Emails, file show PSU's Schultz lied, prosecutors say
The state attorney general's office said a file created by a former Penn State University official facing trial for perjury documents incidents related to Jerry Sandusky and belies the administrator's grand jury testimony that he knew little about the sexual abuse allegations against the former assistant football coach.
The recently obtained documents add to a mounting body of evidence that Gary Schultz, the former interim senior vice president for finance and business, and Tim Curley, on leave from his position as athletic director, lied under oath, the attorney general's office said in a court filing Monday.
Mr. Schultz, 62, and Mr. Curley, 58, are both charged with perjury and failing to report abuse allegations. Prosecutors said the two failed to tell local authorities after Mike McQueary, then a graduate student, reported witnessing Mr. Sandusky sexually assaulting a boy in a locker room shower in 2001. Prosecutors also noted the pair then repeatedly lied about it to the grand jury, saying Mr. McQueary downplayed the incident to them and did not tell them what he witnessed was sexual.
Monday's court brief was in response to a motion filed by Mr. Schultz's attorney asking the court to dismiss the perjury charge. In the motion, filed May 4, Mr. Schultz's attorney, Tom Farrell, argued that prosecutors had not provided them with adequate information about the statements they alleged were false, violating "the requirement that ... the defendant be given fair notice of the charge he must answer."
In an aggressive retort, state Attorney General Linda Kelly was dismissive of Mr. Schultz's arguments, calling them "spurious."
"Schultz now complains ... despite having received the information that he demanded, the Commonwealth has alleged too many lies and he cannot defend against the allegations," the AG's office said in its brief.
According to the court filing, the attorney general's office recently obtained additional evidence that contradicts Mr. Schultz's testimony before the grand jury.
"As an example, the Grand Jury long ago subpoenaed any evidence possessed by PSU relating to Sandusky, his employment with PSU, and any investigation of his criminal conduct. Only recently was the Commonwealth provided with a file containing documents relating to incidents involving Sandusky. This file was created, maintained, and possessed by Schultz," the brief said. "Documents in that file are inconsistent with statements by Schultz and his codefendant, Curley, to the Grand Jury."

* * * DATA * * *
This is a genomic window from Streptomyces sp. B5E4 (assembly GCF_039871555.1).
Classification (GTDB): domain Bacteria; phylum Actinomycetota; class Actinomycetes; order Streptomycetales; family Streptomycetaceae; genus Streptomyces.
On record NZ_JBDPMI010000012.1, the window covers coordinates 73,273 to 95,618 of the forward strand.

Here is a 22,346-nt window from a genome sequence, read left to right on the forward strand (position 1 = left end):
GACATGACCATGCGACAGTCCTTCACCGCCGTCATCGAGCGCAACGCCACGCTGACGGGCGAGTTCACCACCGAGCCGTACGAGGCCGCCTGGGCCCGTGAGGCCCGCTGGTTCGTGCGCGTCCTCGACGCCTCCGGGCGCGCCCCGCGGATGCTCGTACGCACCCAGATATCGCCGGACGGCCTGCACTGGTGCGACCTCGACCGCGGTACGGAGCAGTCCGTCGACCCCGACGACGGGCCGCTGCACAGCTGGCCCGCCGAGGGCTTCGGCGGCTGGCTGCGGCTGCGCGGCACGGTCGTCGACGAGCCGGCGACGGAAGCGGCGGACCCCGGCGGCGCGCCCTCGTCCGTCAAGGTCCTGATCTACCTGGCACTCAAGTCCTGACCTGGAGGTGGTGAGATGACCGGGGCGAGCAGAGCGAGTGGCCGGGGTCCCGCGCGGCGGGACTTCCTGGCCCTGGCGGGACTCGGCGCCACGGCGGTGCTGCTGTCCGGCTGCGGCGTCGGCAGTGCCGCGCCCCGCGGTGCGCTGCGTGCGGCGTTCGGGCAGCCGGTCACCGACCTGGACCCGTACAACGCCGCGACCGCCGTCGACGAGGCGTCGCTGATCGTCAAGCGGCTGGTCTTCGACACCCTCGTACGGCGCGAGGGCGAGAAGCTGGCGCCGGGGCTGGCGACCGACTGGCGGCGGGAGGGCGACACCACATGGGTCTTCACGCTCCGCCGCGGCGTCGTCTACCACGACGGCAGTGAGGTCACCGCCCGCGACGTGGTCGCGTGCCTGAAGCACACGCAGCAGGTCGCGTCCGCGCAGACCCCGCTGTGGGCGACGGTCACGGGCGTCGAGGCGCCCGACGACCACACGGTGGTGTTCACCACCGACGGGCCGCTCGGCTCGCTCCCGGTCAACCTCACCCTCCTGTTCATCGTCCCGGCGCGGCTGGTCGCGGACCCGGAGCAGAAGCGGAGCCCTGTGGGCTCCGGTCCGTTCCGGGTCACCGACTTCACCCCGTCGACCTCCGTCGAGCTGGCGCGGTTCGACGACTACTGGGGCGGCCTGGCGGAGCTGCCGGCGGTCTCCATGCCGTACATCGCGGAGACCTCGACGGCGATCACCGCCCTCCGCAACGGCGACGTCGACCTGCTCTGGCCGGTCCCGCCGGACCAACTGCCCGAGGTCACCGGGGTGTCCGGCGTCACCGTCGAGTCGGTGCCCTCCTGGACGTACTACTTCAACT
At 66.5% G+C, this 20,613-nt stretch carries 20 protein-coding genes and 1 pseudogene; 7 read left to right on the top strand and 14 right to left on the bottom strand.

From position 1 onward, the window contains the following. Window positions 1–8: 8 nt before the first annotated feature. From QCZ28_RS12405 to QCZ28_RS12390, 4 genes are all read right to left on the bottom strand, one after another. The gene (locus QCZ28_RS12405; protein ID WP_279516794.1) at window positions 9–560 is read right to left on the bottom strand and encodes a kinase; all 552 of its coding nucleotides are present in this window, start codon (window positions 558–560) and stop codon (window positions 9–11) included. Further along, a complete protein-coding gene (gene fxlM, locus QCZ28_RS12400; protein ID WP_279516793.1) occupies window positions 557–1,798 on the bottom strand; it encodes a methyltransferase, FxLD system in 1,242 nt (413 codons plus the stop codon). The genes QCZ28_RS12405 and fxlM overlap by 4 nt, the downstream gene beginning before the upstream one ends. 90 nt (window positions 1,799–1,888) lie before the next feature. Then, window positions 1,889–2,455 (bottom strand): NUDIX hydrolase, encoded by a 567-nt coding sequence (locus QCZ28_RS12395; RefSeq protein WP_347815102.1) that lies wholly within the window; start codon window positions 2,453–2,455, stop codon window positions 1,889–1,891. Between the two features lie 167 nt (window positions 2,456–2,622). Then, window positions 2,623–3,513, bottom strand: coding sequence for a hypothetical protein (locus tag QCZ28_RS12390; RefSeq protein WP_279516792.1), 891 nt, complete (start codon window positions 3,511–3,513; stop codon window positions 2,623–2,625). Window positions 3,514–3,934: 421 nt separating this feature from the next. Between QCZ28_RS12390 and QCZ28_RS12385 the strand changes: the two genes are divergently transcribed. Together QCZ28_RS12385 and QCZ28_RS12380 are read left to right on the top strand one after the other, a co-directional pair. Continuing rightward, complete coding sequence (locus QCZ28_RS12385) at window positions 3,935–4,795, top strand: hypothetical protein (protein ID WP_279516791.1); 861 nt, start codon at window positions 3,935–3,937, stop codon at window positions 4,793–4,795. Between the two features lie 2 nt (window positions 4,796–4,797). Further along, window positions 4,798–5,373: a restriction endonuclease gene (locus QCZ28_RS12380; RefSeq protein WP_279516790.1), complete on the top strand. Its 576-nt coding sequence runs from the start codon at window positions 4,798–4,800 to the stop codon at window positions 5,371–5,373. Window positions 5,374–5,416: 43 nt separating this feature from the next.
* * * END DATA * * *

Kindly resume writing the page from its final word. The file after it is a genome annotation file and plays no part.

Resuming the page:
Further, the attorney general's office describes an email exchange that also contradicts Mr. Schultz's statements to the grand jury.
"Also, the Commonwealth has come into possession of computer data (again, subpoenaed long ago but not received from PSU until after the charges had been filed in this case) in the form of emails between Schultz, Curley and others that contradict their testimony before the Grand Jury," read the brief.
Penn State said in a statement that it had "responded to several subpoenas and gathered documents from many sources across the institution," but did not explain the apparent delay.
Mr. Farrell noted that Mr. Schultz left his files behind for anyone in his office to see when he retired. Mr. Curley's attorney, Caroline Roberto, could not be reached for comment.
On Monday, former FBI Chief Louis Freeh, whose law firm was hired by a university task force to conduct an independent investigation, issued a statement saying he had recently turned over copies of emails exchanged by Mr. Schultz, Mr. Curley and former Penn State President Graham Spanier in which they discuss whether to tell local authorities about the shower incident. They ultimately decided not to, though it's unclear if Mr. Spanier knew of the full extent of what Mr. McQueary witnessed.
First Published June 13, 2012 12:00 am